When I have come here, I never saw talk about older cosleepers....
So glad I'm not the only one!!
my 6 yodd got her own twin size bed for her 6th BD....I got pretty,soft, flannel sheets,and a pretty lamp for her table. When we can afford it, we'll get her a pretty quilt.
She had asked for months for us to get her set up sleeping in her own room!
And then after getting the bed, she .....didn't want to sleep in it!
Our thoughts are thatour kids are always welcome to sleep in our room....so for 2 weeks...she slept on the floor next to me(was sick)....and then one night, she just carried all her stuff into her room and said she was going to sleep in there!
For over two weeks she slept in her room by herself.
And now,she is sick again...and back next to me on the floor.
I feel confident that she will go back into her room when she feels good about it.
I just wanted to convey to you that we have always let her decide where she wants to sleep-no pressure from us.
Until she was 4 1/2 I did lay down with her till she was almost asleep...then would go out.
after the baby came,we all went in to tuck her in and read books and say prayers...and that is how she does it now. WE then leave her to look at books for a while by herself, and then she falls asleep.
The other posters had great ideas, I would just like to offer that you be sure to leave a light on for her, and make the area where she falls asleep really pretty. DD has glow in the dark stars in our room above where she sleeps,and she has her special dolly or doggy every night.
I think this is something that will take time. And I see the getting her to sleep by herself is a different issue from cosleeping. I wouldn't accept pressure from others to get her to sleep in her own room. IMHO kids will do things when they are ready, as long as the parent is showing the confidence in them w/opressuring them.
It's so good to know we're not the only ones, too!! I feel better about it now
I usually only have a couple nights here and there where I wish they'd decide to go to their rooms; it's normally a fleeting wish when I look at their sweet little sleeping faces (and those memories help me get through those days when their faces aren't nearly so sweet lol!)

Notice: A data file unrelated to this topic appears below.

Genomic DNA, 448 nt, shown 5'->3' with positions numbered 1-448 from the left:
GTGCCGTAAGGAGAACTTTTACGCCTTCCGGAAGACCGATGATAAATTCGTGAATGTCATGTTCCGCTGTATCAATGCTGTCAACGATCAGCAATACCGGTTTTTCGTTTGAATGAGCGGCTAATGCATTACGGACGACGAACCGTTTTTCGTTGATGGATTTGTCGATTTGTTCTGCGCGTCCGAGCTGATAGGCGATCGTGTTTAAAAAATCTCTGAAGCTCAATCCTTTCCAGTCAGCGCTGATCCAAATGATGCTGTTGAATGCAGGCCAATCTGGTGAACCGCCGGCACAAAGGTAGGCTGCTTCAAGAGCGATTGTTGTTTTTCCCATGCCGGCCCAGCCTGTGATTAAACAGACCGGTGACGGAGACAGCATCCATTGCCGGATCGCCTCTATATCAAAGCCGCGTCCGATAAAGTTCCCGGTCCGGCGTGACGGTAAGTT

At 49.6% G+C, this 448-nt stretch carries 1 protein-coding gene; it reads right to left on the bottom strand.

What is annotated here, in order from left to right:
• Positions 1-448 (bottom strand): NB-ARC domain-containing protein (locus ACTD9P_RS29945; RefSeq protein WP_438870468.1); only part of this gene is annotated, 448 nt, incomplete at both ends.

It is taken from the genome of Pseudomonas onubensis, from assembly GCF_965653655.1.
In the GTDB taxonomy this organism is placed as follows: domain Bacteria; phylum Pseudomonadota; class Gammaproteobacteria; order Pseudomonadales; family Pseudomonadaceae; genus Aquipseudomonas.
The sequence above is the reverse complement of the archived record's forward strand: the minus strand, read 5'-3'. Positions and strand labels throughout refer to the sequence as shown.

I guess I just doubt that they'll go to their room when my ds says he wants to sleep in our room forever
but I know deep down that one day he'll want his independence from us. I worked a deal with him where they will go up to bed at a certain point then we'll come up later. I think not having any one on one time with dh was getting to be a problem for me, so this will solve that dilemma.
Once when ds was about 4, he told me that when he grew up and got married, his wife would probably want to sleep in our bed with him .... and us!
He was so serious!!
That's funny Mamaduck!! Ellie gets sad and will even start to tear up if we talk about her moving out. She says she will live with us forever! It makes me feel so loved.
It really is such a short time that they want to be so close to us. And i do love those times when we are lying in bed at night and dd says to me, "i love you so much, all i think about is you" in the tune of that song "Dilema" It is soo funny!
Maybe with the later bed time you could start asking for her to play alone so you could have some time too. My 3 year old plays so nicely at night if ds #2 is already asleep. He often spends much of the time back in his room building things that no one else is going to mess up (I have found that giving him the digital camera so he can capture them on film gives me even more time!). He will play back there for 30 or 40 minutes most nights.
Another thing that works for me is a book light. Even if I have to lay back there for a long time to get everyone to sleep I can read my book and not just lay there in the dark. Maybe she would lay next to you and read her book before going to sleep?
Have you tried sleeping together in her room? Maybe having somebody there to protect her from the unknown would help her get more comfortable with the idea. Although we still cosleep, we do this sometime with ds (3.5yo) and it works. He's getting less hesitant about sleeping in his room.
Also sometimes we lay down with ds in his room and when he goes to sleep we get up. If he wakes later he comes into our bed, but it's not until around 3am. The next morning we tell him how awesome it was that he slept so long with just himself. The other day he actually told us that it was "comfy, and I got all the blankies."